I am using DB2 in this case, but I'm figuring this has a generic SQL answer. I have simplified the data as much as I can. I am counting actions on things called "Claims". Each claim has a unique claim number. Each action is timestamped in the format "hhmm". Actually, I'm not counting actions, I'm counting action sessions--Most of the time, a person performs one action on one claim, and that's one action session. But sometimes a person performs multiple actions on one claim, separated by a few seconds or a few minutes: that also would be one action session. But if somebody performed an action on a claim at 10am, and then performed an action on that same claim at 1pm, those would be two action sessions. For my purposes, the time window for what makes something one action session vs. two action sessions is 3 hours, but that's arbitrary, of course. And there is no worry of the window spanning across midnight. Also, I have read-only access to this data, and I have to do this in one statement. Thanks.
So Here's some data (Table: ACTIONS):
CLAIM_NO ACTTIME AA 1424 BB 1134 CC 1221 DD 1425 DD 1512 EE 1619 FF 0928 FF 1518 GG 1348 HH 1332 II 1350
I would like to turn that into
CLAIM_NO ACTTIME AA 1424 BB 1134 CC 1221 DD 1425 EE 1619 FF 0928 FF 1518 GG 1348 HH 1332 II 1350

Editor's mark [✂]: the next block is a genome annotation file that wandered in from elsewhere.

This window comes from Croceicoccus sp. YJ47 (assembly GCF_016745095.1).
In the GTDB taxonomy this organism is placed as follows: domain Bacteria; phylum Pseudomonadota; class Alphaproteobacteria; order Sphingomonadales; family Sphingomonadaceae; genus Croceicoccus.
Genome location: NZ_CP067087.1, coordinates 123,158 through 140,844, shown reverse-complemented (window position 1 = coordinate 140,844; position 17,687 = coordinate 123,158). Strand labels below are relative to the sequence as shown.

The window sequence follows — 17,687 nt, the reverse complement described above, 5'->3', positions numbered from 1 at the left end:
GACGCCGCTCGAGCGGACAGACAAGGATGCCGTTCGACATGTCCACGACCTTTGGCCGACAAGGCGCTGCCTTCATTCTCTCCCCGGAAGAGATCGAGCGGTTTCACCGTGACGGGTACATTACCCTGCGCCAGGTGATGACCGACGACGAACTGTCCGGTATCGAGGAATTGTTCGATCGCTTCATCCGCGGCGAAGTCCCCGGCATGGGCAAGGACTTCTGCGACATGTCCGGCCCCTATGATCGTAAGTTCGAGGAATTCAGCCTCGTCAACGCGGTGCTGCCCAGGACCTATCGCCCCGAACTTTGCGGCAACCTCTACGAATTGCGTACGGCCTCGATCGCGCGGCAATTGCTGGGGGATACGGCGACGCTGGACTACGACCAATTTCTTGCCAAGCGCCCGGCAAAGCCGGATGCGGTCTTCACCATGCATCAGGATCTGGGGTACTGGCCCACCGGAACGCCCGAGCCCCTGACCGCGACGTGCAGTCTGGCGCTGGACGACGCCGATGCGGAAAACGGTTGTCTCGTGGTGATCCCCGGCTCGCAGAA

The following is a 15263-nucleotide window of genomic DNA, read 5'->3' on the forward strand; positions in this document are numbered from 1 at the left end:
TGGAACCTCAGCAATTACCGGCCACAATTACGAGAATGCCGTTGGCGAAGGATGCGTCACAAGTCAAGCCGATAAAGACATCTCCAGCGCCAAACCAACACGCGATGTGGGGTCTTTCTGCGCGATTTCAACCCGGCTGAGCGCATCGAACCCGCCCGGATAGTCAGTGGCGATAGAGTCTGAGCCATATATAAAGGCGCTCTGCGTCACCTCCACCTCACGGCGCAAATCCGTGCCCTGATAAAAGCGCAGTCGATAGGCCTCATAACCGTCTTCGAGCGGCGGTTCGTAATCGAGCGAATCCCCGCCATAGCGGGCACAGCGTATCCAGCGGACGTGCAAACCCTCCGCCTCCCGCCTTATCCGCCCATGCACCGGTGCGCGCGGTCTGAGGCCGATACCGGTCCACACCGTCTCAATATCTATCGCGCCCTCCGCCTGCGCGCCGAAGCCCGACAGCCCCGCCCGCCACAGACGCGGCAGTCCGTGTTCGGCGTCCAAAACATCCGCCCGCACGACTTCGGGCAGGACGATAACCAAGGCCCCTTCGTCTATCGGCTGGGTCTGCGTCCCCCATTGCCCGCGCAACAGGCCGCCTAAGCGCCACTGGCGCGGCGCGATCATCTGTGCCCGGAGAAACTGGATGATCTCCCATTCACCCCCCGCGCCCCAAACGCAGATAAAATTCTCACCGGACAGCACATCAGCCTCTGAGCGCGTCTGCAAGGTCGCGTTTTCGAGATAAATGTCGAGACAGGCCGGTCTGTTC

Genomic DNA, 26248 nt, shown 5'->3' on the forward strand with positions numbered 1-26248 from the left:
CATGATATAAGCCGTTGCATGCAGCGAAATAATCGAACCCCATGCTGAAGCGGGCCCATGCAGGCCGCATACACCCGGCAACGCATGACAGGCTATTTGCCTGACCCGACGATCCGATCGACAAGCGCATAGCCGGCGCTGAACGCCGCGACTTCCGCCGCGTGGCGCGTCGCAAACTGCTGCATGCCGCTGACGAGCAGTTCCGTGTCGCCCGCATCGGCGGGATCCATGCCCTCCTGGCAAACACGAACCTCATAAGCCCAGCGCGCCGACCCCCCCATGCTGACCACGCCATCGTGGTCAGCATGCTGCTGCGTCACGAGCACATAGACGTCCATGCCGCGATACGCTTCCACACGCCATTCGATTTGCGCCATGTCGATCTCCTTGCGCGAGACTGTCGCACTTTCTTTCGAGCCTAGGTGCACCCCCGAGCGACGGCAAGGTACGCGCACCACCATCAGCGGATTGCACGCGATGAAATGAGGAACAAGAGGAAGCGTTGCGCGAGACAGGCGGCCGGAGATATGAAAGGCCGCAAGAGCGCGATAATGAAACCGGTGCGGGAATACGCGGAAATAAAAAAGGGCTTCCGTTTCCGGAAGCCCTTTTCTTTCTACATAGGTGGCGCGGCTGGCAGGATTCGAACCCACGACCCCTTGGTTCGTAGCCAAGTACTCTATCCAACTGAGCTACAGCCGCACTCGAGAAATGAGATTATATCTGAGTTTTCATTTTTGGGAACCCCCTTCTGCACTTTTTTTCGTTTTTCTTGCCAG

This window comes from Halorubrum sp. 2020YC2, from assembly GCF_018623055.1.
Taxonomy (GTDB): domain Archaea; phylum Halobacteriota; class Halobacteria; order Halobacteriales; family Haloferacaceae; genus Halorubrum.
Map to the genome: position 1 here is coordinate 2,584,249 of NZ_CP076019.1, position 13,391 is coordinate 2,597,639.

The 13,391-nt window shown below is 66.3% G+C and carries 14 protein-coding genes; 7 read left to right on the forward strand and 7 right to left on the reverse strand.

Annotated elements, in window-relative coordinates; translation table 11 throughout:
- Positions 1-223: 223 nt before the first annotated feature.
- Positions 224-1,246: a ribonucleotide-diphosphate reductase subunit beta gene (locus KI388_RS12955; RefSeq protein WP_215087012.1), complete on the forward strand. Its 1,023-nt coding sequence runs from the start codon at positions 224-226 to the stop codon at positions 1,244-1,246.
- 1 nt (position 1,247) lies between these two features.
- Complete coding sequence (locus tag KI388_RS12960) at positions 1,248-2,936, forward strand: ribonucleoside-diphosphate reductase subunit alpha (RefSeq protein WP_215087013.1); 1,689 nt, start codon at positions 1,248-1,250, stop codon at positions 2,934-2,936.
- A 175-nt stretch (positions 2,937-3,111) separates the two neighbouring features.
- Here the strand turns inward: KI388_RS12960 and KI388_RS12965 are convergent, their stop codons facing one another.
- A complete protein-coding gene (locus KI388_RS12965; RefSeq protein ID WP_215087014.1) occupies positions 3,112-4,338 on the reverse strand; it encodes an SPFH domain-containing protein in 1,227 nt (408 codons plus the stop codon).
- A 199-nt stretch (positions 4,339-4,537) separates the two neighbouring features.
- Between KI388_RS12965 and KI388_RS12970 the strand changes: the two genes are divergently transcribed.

(Note that the second DD record is gone, but the second FF record is still there).
I have accomplished this by joining the table to itself, on CLAIM_NO being equal and ACTTIME being between 3 hours earlier and 1 minute earlier. This allows me to get the rows that don't belong, and then I use EXCEPT to eliminate them.
with excepto as ( select a.claim_no, b.acttime from actions a join actions b on a.claim_no=b.claim_no and a.acttime between (b.acttime-300) and (b.acttime-1) ) select * from actions except select * from excepto
But I'd like to do this with one join, so there is no "except" necessary. This is in hopes that performance will be better: my real data has more columns being used by the except and more rows, of course. And that except statement seems to be slowing the query down a whole lot. I'm using a whole lot of temporary tables via the "with" statement, and they seem to be much slower than the sum of their parts.